• The Energy Africa Policy Compact. In February 2016, Sierra Leone was the first African country to sign the Energy Africa Policy Compact with the Government of the UK. As a result, the Government of Sierra Leone launched the Energy Revolution, a government-led initiative to promote the solar home system market with activities in the areas of Demand Creation, Technical Assistance for Businesses, Policy Reform and Access to Finance. The initiative is committing to reach 250,000 households with modern solar solutions by 2018 and achieve ’Power for All’ by 2025. A DFID financed Power for All Campaign was launched and a "Energy Task Force Meeting" established.
  • The Finance Act, 2017.pdf 2017 Finance Act guaranteeing Duty Waivers for imported solar products that fulfill IEC Standards. In practice, it is difficult for private companies to impose the measures, due to unclear administrative processes and long delays.
  • In August 2017 the Millenium Challenge Coordinating Unit (MCCU), together with the Ministry of Energy, launched the "Electricity Sector Reform Roadmap 2017-2030)", with a vision for the Electricity Sector up to 2030.
  • The National Energy Policy 2009 was reviewed but still needs ratification, as of beginning of 2018.

Institutional Set up in the Energy Sector

Some observations on the institutional set up of the (Renewable) Energy Sector in Sierra Leone are:

  • The power sector has been unbundled into distinct actors for generation and transmission and for distribution and retail: The „National Electricity Act 2011” unbundled the vertically integrated National Power Authority into the Electricity Generation and Transmission Company (EGTC) and the Electricity Distribution and Supply Authority (EDSA). Furthermore, trough the Electricity and Water Regulatory Act 2011, a regulatory body, the Energy and Water Regulatory Commission was established.
  • There is no separate Rural Electrification Agency. The Ministry of Energy has a Renewable Energy Department and works closely with the President’s Recovery Priorities team. One of the priority sectors is Energy, with the key objectives to double acesss to electricity from 125.000 to 250.000 households and double the operational power generation capacity from 75MW to 150MW.
  • There are three Government Learning Institutions that offer courses in Renewable Energy, the Government Technical Institute in Freetown, Kissy Dockyards, the Government Technical Institute in Magburaka and the Eastern Polytechnic in Kenema.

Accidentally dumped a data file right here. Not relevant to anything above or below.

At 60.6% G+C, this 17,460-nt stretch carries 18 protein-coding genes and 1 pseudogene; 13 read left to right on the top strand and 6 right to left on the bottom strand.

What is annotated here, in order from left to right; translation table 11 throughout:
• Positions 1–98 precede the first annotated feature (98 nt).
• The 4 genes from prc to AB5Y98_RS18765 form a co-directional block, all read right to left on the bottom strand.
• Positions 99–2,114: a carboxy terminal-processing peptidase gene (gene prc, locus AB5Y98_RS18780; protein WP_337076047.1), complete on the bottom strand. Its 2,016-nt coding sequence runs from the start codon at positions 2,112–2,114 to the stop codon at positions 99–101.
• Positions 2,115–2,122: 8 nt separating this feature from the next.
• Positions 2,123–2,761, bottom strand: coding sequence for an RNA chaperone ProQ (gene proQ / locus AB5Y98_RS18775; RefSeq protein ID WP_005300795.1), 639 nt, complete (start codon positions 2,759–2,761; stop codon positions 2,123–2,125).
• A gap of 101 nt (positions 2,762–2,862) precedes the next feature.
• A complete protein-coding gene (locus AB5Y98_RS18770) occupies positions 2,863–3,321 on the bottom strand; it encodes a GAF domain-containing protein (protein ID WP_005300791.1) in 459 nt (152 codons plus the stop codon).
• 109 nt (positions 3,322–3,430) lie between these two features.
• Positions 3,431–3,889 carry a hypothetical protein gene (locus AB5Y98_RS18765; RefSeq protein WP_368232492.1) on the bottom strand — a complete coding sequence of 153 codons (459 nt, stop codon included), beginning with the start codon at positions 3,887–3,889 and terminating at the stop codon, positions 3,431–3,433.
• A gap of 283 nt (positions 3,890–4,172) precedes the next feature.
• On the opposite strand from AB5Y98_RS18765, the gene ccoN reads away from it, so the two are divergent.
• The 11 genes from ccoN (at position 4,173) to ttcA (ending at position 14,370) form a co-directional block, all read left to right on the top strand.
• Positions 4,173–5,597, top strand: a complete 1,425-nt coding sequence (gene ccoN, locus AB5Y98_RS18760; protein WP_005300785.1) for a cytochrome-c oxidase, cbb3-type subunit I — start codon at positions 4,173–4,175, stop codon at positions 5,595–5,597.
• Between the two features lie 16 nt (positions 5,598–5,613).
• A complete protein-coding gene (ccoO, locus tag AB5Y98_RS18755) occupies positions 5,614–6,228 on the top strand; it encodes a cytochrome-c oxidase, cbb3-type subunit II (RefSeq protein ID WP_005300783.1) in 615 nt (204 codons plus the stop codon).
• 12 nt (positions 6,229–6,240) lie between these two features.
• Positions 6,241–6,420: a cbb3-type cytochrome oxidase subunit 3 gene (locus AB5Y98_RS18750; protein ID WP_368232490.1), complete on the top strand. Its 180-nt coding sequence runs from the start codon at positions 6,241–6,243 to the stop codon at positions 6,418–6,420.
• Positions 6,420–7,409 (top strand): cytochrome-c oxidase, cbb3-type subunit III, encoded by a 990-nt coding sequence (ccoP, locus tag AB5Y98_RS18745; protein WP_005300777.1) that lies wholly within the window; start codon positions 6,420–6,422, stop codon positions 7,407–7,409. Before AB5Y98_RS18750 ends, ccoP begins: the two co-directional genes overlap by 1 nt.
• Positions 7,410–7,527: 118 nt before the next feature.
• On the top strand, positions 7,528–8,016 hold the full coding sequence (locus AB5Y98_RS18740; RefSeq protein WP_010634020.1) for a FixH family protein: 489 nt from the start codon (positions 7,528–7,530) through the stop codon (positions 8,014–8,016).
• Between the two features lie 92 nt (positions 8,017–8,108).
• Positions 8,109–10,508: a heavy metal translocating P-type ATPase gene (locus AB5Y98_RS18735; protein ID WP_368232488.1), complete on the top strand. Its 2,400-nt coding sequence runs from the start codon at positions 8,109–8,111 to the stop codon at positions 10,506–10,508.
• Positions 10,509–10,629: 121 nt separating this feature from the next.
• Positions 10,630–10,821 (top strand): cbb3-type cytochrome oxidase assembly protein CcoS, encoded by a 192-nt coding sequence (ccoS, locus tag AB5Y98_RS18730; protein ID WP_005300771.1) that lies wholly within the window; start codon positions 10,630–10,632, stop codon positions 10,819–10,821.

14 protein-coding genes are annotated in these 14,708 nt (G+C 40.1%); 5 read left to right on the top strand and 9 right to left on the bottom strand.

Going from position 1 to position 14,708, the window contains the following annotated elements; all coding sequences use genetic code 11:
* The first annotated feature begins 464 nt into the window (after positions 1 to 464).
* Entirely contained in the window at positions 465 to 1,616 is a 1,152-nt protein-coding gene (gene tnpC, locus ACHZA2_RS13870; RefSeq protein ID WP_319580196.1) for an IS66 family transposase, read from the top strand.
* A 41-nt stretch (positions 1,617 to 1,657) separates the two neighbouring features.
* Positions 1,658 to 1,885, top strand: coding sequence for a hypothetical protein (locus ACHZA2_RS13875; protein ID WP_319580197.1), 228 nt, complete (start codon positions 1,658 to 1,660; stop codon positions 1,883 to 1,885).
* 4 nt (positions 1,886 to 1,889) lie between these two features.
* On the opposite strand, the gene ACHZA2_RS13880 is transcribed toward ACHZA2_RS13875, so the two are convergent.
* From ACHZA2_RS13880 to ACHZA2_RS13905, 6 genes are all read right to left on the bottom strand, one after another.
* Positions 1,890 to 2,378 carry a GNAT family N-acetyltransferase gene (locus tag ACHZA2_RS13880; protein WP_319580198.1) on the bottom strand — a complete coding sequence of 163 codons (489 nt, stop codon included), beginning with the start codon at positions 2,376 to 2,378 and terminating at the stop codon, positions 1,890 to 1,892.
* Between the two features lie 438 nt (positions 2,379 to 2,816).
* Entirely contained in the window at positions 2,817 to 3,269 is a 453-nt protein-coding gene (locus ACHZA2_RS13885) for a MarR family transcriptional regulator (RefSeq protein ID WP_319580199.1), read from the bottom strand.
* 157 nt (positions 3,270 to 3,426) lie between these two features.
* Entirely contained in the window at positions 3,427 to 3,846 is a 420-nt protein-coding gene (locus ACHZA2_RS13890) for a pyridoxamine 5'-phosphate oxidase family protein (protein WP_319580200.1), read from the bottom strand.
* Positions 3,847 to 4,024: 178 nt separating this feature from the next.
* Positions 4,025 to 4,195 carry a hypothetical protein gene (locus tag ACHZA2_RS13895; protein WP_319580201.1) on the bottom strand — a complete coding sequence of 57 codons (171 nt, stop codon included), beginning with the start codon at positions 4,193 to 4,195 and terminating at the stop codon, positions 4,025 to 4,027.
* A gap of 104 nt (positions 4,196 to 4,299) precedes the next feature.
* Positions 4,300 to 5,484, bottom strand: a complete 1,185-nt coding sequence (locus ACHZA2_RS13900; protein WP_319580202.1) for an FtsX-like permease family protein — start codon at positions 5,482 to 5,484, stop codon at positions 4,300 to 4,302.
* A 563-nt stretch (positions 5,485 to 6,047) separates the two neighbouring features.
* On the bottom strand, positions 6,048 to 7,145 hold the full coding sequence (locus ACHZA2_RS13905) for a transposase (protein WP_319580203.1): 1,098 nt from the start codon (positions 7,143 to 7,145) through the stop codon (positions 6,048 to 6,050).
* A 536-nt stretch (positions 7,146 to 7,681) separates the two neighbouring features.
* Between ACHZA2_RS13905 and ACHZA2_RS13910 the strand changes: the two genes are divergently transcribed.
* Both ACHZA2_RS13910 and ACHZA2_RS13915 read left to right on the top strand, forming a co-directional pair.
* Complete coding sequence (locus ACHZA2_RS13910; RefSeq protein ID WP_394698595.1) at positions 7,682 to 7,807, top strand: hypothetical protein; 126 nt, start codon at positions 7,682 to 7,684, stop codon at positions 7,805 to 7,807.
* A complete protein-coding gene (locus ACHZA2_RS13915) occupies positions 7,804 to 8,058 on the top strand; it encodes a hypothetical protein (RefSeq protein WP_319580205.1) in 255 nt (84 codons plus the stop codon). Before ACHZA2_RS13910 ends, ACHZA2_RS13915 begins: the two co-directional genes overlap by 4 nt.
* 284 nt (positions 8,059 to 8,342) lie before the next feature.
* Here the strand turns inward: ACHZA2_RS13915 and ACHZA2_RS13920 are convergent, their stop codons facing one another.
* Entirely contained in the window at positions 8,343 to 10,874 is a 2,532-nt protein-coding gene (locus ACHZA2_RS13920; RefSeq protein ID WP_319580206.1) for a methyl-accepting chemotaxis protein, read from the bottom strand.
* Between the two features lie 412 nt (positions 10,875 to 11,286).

Key Problems of the Energy Sector

  • Financing/Investment: Especially lack of private investments, lack of economic incentives, support and implementation for PAYGO availability necessary, microfinance should be available for solar businesses, no fully functioning mobile money platform exists
  • Enabling Legal Framework: Need for clear regulations of private sector participation in electricity generation, need for mini-grid licensing and concessions, need for standardized Power Purchase Agreements (PPAs), need for less bureaucratic process of receiving tax / duty waivers for private companies importing certified solar products, no Rural Electrification Agency exists
  • Infrastructure and Services: Transmission and distribution infrastructure need to be improved, most parts of the country have no access to any grid, many distribution lines were destroyed during the civil war, old equipment is in place and needs to be replaced, poor energy efficiency, the existing network is very old and there are immense power losses in the generation, transmission and distribution, (40% transmission losses), generation capacity does not cover the demand, especially in the industry many companies are forced to rely on diesel generators , service standards of EDSA are poor, use of inefficient cook stoves / 3-stone-fires and kerosene lights/battery torches
  • Lack of accurate data: lack of data collection in the energy sector, absence of detailed research
  • Lack of awareness: Missing awareness on quality standards for solar, especially PicoPV products, missing awareness on Improved Cook Stoves , missing awareness on environmental benefits (climate change, health etc.) of solar and improved cook stoves, recycling programme for old batteries necessary

Further Information



  1. UNDP, 2012. National Energy Profile pf Sierra Leone, s.l.: UNDP.
  2. UNDP, 2012. National Energy Profile pf Sierra Leone, s.l.: UNDP.